Make sure you use all your tax vehicles to their extent.
Make sure you use all employee matching programs to their extent.
With stocks, almost no one out picks an index fund over time.
Be mindful of your costs (especially with funds). Hidden fees can eat up any gains you make.
Never mistake a bull market for intelligence.
Definitely the best advice on this thread.
The best way to learn is to have some skin in the game, but just be reasonable with allocations. Ideally, don't invest more than 20% in an individual stock. Also, buy stocks in different industries (e.g. Bristol Meyers, Starbucks, Duke Energy, Apple, and FedEx).
Do NOT buy all at once. If you have $10,000 that you would like to put in the markets, buy one or two stocks/ETFs in $1,000 - $1,5000 increments so that you can achieve different price points (cost basis).
Use limit and stop orders rather than a market order to buy and sell. A market order will simply buy a stock at its current price, which is okay, but unless you are a day trader, you can likely afford to be patient for a better price. So you can use a limit order to buy a stock like Wells Fargo (currently at $46.35) and set a lower price point ($44.00) with a 2 month horizon. If WFC ever drops to $44.00 over the next 2 months, then the order will be automatically executed. Additionally, you can set stop orders to sell a stock if it drops 10% (or whatever % you like) so that you don't have to worry about constantly monitoring your portfolio and you can preserve the majority of your capital in the event of a stock market crash.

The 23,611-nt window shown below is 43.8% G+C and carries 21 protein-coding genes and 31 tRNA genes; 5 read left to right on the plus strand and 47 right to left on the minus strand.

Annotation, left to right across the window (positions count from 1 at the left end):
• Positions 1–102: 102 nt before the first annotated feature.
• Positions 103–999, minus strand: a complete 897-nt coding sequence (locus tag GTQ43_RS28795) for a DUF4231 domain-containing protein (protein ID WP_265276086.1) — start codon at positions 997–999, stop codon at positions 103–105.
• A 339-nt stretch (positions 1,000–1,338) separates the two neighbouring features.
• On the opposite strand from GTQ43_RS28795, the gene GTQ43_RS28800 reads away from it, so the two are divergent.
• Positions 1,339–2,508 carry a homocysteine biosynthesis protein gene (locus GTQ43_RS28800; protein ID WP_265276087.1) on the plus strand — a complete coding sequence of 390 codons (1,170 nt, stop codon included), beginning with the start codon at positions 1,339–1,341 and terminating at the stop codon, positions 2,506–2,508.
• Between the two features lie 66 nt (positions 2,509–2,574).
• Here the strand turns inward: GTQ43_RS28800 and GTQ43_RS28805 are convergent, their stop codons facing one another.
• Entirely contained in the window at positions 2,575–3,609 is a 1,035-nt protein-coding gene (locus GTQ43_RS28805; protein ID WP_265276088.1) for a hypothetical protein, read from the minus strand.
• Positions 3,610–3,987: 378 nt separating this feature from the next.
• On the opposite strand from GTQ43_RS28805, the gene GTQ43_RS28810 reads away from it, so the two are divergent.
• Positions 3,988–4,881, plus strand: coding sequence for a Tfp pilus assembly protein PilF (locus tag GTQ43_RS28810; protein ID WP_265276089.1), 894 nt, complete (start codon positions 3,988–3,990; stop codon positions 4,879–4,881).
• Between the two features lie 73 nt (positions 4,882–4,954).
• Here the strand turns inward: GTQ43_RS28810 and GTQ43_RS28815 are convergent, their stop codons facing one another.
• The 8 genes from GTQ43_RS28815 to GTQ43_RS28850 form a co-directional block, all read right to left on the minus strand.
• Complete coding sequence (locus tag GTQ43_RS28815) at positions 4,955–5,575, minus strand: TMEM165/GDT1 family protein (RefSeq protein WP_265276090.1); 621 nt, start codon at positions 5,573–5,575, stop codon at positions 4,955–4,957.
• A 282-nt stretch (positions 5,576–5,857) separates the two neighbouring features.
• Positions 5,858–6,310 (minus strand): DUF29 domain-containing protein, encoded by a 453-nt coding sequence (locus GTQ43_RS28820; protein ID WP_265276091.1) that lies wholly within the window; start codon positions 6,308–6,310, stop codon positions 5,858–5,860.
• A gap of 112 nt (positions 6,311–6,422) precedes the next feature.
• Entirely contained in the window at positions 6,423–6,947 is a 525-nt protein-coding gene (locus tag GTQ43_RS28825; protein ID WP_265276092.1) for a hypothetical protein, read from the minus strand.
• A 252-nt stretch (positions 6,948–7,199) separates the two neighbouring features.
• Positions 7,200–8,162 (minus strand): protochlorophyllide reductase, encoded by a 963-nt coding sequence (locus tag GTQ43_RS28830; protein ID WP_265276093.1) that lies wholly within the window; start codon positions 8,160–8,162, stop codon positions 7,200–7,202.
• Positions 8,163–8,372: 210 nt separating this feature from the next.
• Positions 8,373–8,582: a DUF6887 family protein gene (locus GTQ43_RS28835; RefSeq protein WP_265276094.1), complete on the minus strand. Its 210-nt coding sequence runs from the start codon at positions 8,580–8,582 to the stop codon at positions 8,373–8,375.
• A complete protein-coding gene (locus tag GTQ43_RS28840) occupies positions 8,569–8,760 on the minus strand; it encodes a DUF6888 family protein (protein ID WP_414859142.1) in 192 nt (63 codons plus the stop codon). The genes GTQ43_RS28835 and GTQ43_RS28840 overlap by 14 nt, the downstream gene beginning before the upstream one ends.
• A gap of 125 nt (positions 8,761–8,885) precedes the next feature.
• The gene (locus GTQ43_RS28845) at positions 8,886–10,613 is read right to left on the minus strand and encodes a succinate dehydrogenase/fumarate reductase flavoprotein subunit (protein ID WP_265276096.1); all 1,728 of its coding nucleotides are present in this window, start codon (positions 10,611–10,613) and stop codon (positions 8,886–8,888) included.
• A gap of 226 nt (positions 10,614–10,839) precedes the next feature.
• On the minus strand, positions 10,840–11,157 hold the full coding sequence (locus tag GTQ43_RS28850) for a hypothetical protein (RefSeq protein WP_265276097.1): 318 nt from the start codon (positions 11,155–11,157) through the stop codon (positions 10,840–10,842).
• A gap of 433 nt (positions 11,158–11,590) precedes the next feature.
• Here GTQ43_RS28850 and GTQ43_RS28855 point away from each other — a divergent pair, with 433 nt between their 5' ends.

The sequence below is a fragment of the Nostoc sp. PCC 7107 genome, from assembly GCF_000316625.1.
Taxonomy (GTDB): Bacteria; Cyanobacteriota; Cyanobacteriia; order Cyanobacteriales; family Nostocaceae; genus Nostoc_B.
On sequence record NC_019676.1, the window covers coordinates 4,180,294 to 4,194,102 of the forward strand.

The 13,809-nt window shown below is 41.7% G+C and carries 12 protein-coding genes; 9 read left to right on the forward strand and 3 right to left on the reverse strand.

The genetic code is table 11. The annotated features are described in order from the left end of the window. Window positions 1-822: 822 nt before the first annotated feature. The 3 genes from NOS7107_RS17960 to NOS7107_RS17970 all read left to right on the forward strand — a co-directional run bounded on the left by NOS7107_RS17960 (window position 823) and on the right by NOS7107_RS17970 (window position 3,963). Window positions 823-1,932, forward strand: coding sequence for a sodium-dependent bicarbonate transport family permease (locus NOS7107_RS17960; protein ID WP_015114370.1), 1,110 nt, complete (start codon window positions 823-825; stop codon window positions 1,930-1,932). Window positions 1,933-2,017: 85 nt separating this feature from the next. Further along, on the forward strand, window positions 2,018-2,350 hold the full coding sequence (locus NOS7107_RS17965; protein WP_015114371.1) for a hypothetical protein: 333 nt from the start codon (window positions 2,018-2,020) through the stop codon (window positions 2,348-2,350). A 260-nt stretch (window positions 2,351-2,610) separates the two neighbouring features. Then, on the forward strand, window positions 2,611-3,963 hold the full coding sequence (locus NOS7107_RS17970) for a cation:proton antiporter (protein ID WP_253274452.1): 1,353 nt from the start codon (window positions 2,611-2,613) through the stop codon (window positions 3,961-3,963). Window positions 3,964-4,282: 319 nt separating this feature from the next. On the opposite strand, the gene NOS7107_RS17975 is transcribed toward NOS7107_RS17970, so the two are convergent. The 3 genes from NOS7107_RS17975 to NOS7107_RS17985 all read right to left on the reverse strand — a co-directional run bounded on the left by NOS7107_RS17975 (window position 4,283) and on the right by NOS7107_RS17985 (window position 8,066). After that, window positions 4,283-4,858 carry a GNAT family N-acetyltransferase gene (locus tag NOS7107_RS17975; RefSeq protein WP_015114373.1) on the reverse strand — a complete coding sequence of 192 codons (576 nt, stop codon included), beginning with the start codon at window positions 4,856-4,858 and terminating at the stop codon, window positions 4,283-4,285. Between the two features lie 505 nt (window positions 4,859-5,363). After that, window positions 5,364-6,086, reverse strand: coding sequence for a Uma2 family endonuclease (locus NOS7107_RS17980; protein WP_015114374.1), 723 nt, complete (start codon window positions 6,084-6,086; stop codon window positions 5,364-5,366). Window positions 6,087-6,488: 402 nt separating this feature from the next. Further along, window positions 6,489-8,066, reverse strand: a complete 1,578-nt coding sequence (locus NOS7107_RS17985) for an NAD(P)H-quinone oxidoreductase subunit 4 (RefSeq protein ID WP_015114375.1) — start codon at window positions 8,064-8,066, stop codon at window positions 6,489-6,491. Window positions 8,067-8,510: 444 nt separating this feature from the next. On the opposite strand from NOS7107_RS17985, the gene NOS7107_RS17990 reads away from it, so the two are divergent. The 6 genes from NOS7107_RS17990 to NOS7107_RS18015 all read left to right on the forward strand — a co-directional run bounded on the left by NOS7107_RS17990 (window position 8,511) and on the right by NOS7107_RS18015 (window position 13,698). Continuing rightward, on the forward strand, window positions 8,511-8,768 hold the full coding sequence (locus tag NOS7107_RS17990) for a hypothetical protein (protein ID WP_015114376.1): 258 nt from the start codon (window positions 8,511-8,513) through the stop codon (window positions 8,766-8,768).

If you have a longer term investing horizon (aka not retiring soon) then reinvest all of your dividends. As others have mentioned, dividends are awesome. Reinvesting dividends is not only tax friendly but it compounds so you will receive more and more dividends in future quarters in addition to increasing gains on an appreciating stock. Not every stock allows for dividends to be reinvested, but most do.
For potential investment ideas, look at some of the brands you currently use, companies headquartered close by and brands you see your kids/kids' friends supporting. Use this as a starting point only, and then look at income statements to see if those companies are increasing their Net Income & Revenues year over year. While Jim Cramer is not God, Mad Money on CNBC can be informative and try watching that if you can tolerate him to get additional investment ideas.
For me, investing is the perfect combination of fantasy football and betting. Everyone can be successful at it, if they take it as seriously as their fantasy team. Do not simply buy and hold, that would be like drafting a team and never setting the lineup. Every quarter, 6 months, or year critically evaluate your portfolio and determine if you need to make any changes. Do not be afraid to sell a stock that has appreciated significantly. Maybe one stock has a high beta (meaning that it's more volatile than the overall market which always has a beta of 1) and you would prefer something less volatile.